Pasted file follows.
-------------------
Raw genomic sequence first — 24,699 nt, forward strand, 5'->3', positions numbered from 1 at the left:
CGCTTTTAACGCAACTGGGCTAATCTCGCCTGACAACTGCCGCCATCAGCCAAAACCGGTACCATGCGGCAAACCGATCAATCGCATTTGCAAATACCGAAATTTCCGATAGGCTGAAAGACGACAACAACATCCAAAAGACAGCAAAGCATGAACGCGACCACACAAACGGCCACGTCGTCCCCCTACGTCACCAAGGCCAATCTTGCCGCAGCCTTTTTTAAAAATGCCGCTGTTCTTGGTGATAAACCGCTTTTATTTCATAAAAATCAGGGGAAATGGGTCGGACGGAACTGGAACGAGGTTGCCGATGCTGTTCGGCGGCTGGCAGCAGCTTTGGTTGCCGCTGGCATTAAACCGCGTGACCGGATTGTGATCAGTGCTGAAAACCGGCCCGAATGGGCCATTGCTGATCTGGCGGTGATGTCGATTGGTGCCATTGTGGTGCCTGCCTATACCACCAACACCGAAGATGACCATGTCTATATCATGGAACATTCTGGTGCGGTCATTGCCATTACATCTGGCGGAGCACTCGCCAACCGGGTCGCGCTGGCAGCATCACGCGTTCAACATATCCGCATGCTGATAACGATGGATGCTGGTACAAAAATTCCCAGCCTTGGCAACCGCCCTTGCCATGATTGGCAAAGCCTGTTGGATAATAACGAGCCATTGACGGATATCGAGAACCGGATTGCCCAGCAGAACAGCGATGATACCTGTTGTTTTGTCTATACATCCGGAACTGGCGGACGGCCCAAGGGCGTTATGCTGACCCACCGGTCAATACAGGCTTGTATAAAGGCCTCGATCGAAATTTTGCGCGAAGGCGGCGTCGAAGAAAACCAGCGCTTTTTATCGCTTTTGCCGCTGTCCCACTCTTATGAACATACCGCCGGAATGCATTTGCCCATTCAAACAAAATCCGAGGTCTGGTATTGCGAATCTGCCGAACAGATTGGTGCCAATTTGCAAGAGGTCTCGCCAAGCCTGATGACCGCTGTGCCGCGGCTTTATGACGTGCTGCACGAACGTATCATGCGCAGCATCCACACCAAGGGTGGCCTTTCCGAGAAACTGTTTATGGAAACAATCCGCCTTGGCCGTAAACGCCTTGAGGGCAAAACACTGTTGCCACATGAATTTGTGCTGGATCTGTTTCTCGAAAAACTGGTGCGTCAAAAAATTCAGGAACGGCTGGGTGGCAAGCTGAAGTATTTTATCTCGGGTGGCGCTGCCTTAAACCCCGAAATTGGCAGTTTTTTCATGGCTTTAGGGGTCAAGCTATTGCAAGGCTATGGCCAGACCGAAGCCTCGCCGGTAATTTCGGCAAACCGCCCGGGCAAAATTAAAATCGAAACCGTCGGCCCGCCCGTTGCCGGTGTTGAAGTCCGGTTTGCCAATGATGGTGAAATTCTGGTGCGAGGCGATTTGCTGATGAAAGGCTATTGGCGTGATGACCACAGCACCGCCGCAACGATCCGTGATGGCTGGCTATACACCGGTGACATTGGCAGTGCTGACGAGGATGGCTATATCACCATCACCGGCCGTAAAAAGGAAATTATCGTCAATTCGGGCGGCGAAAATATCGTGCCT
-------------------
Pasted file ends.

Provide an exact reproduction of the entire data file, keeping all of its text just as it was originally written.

Raw genomic sequence first — 24,699 nt, forward strand, 5'->3', positions numbered from 1 at the left:
CGCTTTTAACGCAACTGGGCTAATCTCGCCTGACAACTGCCGCCATCAGCCAAAACCGGTACCATGCGGCAAACCGATCAATCGCATTTGCAAATACCGAAATTTCCGATAGGCTGAAAGACGACAACAACATCCAAAAGACAGCAAAGCATGAACGCGACCACACAAACGGCCACGTCGTCCCCCTACGTCACCAAGGCCAATCTTGCCGCAGCCTTTTTTAAAAATGCCGCTGTTCTTGGTGATAAACCGCTTTTATTTCATAAAAATCAGGGGAAATGGGTCGGACGGAACTGGAACGAGGTTGCCGATGCTGTTCGGCGGCTGGCAGCAGCTTTGGTTGCCGCTGGCATTAAACCGCGTGACCGGATTGTGATCAGTGCTGAAAACCGGCCCGAATGGGCCATTGCTGATCTGGCGGTGATGTCGATTGGTGCCATTGTGGTGCCTGCCTATACCACCAACACCGAAGATGACCATGTCTATATCATGGAACATTCTGGTGCGGTCATTGCCATTACATCTGGCGGAGCACTCGCCAACCGGGTCGCGCTGGCAGCATCACGCGTTCAACATATCCGCATGCTGATAACGATGGATGCTGGTACAAAAATTCCCAGCCTTGGCAACCGCCCTTGCCATGATTGGCAAAGCCTGTTGGATAATAACGAGCCATTGACGGATATCGAGAACCGGATTGCCCAGCAGAACAGCGATGATACCTGTTGTTTTGTCTATACATCCGGAACTGGCGGACGGCCCAAGGGCGTTATGCTGACCCACCGGTCAATACAGGCTTGTATAAAGGCCTCGATCGAAATTTTGCGCGAAGGCGGCGTCGAAGAAAACCAGCGCTTTTTATCGCTTTTGCCGCTGTCCCACTCTTATGAACATACCGCCGGAATGCATTTGCCCATTCAAACAAAATCCGAGGTCTGGTATTGCGAATCTGCCGAACAGATTGGTGCCAATTTGCAAGAGGTCTCGCCAAGCCTGATGACCGCTGTGCCGCGGCTTTATGACGTGCTGCACGAACGTATCATGCGCAGCATCCACACCAAGGGTGGCCTTTCCGAGAAACTGTTTATGGAAACAATCCGCCTTGGCCGTAAACGCCTTGAGGGCAAAACACTGTTGCCACATGAATTTGTGCTGGATCTGTTTCTCGAAAAACTGGTGCGTCAAAAAATTCAGGAACGGCTGGGTGGCAAGCTGAAGTATTTTATCTCGGGTGGCGCTGCCTTAAACCCCGAAATTGGCAGTTTTTTCATGGCTTTAGGGGTCAAGCTATTGCAAGGCTATGGCCAGACCGAAGCCTCGCCGGTAATTTCGGCAAACCGCCCGGGCAAAATTAAAATCGAAACCGTCGGCCCGCCCGTTGCCGGTGTTGAAGTCCGGTTTGCCAATGATGGTGAAATTCTGGTGCGAGGCGATTTGCTGATGAAAGGCTATTGGCGTGATGACCACAGCACCGCCGCAACGATCCGTGATGGCTGGCTATACACCGGTGACATTGGCAGTGCTGACGAGGATGGCTATATCACCATCACCGGCCGTAAAAAGGAAATTATCGTCAATTCGGGCGGCGAAAATATCGTGCCT